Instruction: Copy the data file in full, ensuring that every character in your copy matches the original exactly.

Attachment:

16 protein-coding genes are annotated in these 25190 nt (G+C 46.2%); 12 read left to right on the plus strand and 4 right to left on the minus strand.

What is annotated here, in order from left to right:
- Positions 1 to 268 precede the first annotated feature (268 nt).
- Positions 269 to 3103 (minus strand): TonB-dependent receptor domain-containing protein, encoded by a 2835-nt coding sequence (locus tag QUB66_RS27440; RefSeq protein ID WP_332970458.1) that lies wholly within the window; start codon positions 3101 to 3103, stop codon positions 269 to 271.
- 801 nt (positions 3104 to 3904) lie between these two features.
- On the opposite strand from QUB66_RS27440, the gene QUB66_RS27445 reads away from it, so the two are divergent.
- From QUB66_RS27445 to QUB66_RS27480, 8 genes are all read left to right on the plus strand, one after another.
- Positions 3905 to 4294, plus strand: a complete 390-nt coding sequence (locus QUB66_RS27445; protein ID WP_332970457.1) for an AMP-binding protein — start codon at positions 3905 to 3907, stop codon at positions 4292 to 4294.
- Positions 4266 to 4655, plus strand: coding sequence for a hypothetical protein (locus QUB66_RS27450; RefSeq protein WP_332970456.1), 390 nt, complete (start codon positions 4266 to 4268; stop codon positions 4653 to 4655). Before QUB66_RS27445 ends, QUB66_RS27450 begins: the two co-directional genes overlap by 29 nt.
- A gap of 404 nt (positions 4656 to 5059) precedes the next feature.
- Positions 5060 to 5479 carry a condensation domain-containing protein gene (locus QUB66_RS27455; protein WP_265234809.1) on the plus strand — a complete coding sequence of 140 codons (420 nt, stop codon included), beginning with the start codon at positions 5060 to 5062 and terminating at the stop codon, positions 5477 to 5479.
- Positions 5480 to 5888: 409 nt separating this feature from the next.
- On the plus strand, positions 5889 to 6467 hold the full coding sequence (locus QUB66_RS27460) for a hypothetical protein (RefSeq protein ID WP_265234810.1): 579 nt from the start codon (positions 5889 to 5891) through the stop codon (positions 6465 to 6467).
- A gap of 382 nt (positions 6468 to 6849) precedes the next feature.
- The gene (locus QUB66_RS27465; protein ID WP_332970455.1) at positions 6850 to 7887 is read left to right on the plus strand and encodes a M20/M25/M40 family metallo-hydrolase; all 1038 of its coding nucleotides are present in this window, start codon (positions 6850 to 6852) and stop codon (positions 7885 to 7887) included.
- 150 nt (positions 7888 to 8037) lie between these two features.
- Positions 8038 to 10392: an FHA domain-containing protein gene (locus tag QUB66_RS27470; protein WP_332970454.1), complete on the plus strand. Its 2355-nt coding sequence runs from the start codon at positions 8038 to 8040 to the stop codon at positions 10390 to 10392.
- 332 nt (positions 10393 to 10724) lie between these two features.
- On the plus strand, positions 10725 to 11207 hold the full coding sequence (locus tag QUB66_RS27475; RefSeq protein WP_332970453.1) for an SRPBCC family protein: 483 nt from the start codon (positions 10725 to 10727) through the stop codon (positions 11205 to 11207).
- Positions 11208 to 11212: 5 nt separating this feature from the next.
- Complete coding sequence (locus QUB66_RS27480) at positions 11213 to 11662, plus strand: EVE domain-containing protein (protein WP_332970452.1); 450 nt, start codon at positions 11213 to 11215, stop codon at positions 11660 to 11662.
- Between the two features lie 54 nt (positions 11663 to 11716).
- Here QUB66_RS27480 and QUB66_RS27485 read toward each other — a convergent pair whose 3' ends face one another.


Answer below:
16 protein-coding genes are annotated in these 25190 nt (G+C 46.2%); 12 read left to right on the plus strand and 4 right to left on the minus strand.

What is annotated here, in order from left to right:
- Positions 1 to 268 precede the first annotated feature (268 nt).
- Positions 269 to 3103 (minus strand): TonB-dependent receptor domain-containing protein, encoded by a 2835-nt coding sequence (locus tag QUB66_RS27440; RefSeq protein ID WP_332970458.1) that lies wholly within the window; start codon positions 3101 to 3103, stop codon positions 269 to 271.
- 801 nt (positions 3104 to 3904) lie between these two features.
- On the opposite strand from QUB66_RS27440, the gene QUB66_RS27445 reads away from it, so the two are divergent.
- From QUB66_RS27445 to QUB66_RS27480, 8 genes are all read left to right on the plus strand, one after another.
- Positions 3905 to 4294, plus strand: a complete 390-nt coding sequence (locus QUB66_RS27445; protein ID WP_332970457.1) for an AMP-binding protein — start codon at positions 3905 to 3907, stop codon at positions 4292 to 4294.
- Positions 4266 to 4655, plus strand: coding sequence for a hypothetical protein (locus QUB66_RS27450; RefSeq protein WP_332970456.1), 390 nt, complete (start codon positions 4266 to 4268; stop codon positions 4653 to 4655). Before QUB66_RS27445 ends, QUB66_RS27450 begins: the two co-directional genes overlap by 29 nt.
- A gap of 404 nt (positions 4656 to 5059) precedes the next feature.
- Positions 5060 to 5479 carry a condensation domain-containing protein gene (locus QUB66_RS27455; protein WP_265234809.1) on the plus strand — a complete coding sequence of 140 codons (420 nt, stop codon included), beginning with the start codon at positions 5060 to 5062 and terminating at the stop codon, positions 5477 to 5479.
- Positions 5480 to 5888: 409 nt separating this feature from the next.
- On the plus strand, positions 5889 to 6467 hold the full coding sequence (locus QUB66_RS27460) for a hypothetical protein (RefSeq protein ID WP_265234810.1): 579 nt from the start codon (positions 5889 to 5891) through the stop codon (positions 6465 to 6467).
- A gap of 382 nt (positions 6468 to 6849) precedes the next feature.
- The gene (locus QUB66_RS27465; protein ID WP_332970455.1) at positions 6850 to 7887 is read left to right on the plus strand and encodes a M20/M25/M40 family metallo-hydrolase; all 1038 of its coding nucleotides are present in this window, start codon (positions 6850 to 6852) and stop codon (positions 7885 to 7887) included.
- 150 nt (positions 7888 to 8037) lie between these two features.
- Positions 8038 to 10392: an FHA domain-containing protein gene (locus tag QUB66_RS27470; protein WP_332970454.1), complete on the plus strand. Its 2355-nt coding sequence runs from the start codon at positions 8038 to 8040 to the stop codon at positions 10390 to 10392.
- 332 nt (positions 10393 to 10724) lie between these two features.
- On the plus strand, positions 10725 to 11207 hold the full coding sequence (locus tag QUB66_RS27475; RefSeq protein WP_332970453.1) for an SRPBCC family protein: 483 nt from the start codon (positions 10725 to 10727) through the stop codon (positions 11205 to 11207).
- Positions 11208 to 11212: 5 nt separating this feature from the next.
- Complete coding sequence (locus QUB66_RS27480) at positions 11213 to 11662, plus strand: EVE domain-containing protein (protein WP_332970452.1); 450 nt, start codon at positions 11213 to 11215, stop codon at positions 11660 to 11662.
- Between the two features lie 54 nt (positions 11663 to 11716).
- Here QUB66_RS27480 and QUB66_RS27485 read toward each other — a convergent pair whose 3' ends face one another.